There are plenty of books on Japanese baths floating around, but what I like about Getting Wet is that it’s not a traveler’s resource like A Guide to Japanese Hot Springs or a coffee table design book like The Japanese Bath. It is instead a collection of eleven journalistic essays unified by the theme of bathing. These essays aren’t travel literature, per se, but rather memoirs (if such a stodgy word is actually appropriate) of life in Japan cradling a core of interesting contextual information. For example, the fourth chapter, “Under the Bridge,” is about a trip to the Oedo Onsen Monogatari theme park in Odaiba. Talmadge begins by admitting his reluctance to don a yukata (he claims that they always flip open at the front at inopportune moments – which they do) and then walks his readers through the park before comfortably sliding into an essay about the Arima springs in Kobe, where emperors and the Heian nobility used to bathe. Talmadge then compares the Japanese history of bathing to that of the West, storied as it is with the opulence of the Greeks and Romans and Moors. Elsewhere, when Talmadge talks about mineral springs, for instance, he explains how our skin works and how our bodies retain water. When he talks about the onsen in the north of Japan, he writes about economic depression and the drive towards international and regional tourism (and why these initiatives never work). All of this writing, both travelogue and journalism, flows together smoothly, as if it were a feature in National Geographic.
Except Getting Wet is a lot more interesting than National Geographic. The way its author writes reminds me of the way my favorite grad student drinking buddy tells stories. His vocabulary is colorful but not ostentatious, he’s done his research and knows his facts, and he’s not afraid to laugh at something that’s ridiculous or unpleasant. Talmadge’s language is crisp and clean and for the most part professional, but every once in awhile he’ll let a colloquialism slip in (“The bath was – excuse me – fucking hot. It was really fucking hot.”), which adds both spice and warmth to his narrative. To put it simply, Getting Wet is a pleasure to read. Even if you don’t care about hot springs or bathing. Even if you don’t care about Japan. In terms of interesting and enjoyable essays, Eric Talmadge is right up there with John McPhee and Annie Dillard.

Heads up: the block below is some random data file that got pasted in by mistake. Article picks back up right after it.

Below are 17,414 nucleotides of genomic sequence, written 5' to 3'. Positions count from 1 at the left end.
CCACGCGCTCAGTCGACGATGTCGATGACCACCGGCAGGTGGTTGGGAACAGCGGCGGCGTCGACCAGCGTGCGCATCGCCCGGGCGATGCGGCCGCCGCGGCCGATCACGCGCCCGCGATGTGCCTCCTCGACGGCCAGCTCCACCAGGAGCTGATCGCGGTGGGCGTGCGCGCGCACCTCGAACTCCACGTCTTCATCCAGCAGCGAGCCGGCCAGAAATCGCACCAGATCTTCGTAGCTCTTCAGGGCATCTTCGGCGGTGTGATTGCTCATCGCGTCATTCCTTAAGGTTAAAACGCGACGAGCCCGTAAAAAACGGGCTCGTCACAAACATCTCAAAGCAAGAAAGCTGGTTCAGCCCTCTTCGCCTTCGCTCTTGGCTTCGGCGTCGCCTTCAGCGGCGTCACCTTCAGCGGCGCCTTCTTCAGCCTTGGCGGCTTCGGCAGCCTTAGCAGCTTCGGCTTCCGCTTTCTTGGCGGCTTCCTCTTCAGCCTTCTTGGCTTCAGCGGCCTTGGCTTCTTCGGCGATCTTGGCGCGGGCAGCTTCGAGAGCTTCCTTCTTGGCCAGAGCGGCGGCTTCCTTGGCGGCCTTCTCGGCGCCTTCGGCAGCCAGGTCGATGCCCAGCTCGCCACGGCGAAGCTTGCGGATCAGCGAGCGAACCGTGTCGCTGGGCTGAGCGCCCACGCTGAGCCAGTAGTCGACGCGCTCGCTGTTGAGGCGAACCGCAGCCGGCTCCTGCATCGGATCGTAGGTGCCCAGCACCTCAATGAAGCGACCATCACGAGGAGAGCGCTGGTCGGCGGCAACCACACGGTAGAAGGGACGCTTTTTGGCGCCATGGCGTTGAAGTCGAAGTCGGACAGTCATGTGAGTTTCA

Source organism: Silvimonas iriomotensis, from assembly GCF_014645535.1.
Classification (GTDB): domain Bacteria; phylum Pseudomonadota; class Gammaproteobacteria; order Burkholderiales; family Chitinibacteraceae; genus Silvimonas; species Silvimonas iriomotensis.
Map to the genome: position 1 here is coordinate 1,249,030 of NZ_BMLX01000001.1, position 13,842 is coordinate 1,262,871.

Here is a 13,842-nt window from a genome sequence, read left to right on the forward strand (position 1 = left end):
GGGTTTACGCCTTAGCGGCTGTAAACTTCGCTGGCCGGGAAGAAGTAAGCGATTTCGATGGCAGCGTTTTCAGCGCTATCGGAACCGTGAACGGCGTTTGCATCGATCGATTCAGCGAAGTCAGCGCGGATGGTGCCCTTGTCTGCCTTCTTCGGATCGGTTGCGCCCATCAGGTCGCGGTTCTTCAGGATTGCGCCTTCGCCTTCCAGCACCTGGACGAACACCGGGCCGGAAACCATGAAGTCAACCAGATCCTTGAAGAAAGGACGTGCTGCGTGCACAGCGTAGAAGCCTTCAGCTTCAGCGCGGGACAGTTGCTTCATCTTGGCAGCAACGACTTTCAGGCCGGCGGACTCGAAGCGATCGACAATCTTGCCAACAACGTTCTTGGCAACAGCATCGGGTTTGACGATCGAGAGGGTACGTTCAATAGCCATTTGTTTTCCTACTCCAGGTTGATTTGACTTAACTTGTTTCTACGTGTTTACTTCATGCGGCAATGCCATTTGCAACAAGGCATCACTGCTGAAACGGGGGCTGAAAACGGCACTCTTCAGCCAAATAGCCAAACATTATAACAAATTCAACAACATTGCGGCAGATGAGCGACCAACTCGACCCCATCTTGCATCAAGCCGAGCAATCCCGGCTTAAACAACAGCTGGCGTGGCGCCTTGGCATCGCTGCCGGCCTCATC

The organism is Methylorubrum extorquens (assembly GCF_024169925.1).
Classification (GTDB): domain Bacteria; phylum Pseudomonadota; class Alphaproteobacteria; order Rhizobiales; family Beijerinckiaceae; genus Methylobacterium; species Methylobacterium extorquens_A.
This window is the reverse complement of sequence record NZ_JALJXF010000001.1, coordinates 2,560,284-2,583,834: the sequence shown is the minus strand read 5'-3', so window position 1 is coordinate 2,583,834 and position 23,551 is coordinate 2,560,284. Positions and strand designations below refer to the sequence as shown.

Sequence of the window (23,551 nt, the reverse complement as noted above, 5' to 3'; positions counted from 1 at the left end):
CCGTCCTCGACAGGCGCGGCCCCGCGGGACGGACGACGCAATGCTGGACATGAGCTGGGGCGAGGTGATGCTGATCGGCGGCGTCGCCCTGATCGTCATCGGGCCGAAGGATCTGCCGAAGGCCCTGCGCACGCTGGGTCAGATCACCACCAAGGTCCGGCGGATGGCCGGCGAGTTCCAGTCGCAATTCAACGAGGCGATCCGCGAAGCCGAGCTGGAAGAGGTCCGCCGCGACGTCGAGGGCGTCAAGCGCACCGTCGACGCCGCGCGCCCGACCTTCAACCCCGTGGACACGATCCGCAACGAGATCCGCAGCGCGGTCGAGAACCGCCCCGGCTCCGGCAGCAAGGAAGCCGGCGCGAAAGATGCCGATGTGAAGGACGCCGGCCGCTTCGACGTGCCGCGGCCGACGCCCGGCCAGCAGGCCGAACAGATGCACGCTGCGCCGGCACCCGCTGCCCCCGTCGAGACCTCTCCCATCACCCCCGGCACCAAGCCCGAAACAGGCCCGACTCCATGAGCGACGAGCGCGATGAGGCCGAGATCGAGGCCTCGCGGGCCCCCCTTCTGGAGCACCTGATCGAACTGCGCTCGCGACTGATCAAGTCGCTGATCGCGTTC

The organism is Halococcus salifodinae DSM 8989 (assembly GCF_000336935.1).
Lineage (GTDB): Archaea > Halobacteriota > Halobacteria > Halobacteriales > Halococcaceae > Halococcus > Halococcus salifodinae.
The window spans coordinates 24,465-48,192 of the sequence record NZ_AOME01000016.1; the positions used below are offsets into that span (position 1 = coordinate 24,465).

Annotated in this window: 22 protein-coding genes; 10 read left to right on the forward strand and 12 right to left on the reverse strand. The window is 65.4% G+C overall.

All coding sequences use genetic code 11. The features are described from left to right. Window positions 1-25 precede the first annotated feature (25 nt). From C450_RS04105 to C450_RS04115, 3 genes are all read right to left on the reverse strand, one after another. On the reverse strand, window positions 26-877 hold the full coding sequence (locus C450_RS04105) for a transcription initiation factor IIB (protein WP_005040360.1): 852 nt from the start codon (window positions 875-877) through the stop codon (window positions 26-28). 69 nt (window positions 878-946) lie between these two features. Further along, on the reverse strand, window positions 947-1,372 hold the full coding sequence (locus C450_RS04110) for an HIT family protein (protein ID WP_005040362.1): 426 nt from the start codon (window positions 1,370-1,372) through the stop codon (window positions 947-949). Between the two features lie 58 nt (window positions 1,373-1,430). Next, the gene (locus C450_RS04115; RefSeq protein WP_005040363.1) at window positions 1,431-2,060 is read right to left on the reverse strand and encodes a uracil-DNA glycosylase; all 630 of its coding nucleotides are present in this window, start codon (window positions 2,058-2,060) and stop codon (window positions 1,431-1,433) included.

The book is a pleasure for other reasons as well. What I have always loved about Kodansha International is the attention and care they put into each publication, from the font to the page layout to the beautiful cover and binding. Most of these small touches are up to the reader to discover, but I should mention, in the case of Getting Wet, that the photographic illustrations are especially stunning. I don’t mean “stunning” in the sense of “created by a professional photographer with professional software,” but rather that the pictures are unusually sharp, printed in soft yet high-contrast greyscale, and perfectly positioned beside the text. In other words, the high quality of the images is something that you don’t find often even in art books published by specialty presses.
Kodansha International’s Japanese parent company has recently invested quite a great deal of money in Vertical, so I think that perhaps it’s not unreasonable to assume that their fiction licenses will change hands at some point. I’m not so sure what will happen to their non-fiction, though. Kodansha International put out beautiful books, and it will be a shame to see publications like Getting Wet disappear. I have loved Kodansha International and its books for many years, and I’m going to miss them now that they’re gone. Thankfully, the international arm of the company is resurrecting itself as a high-profile manga publisher, so this story may just have a happy ending after all.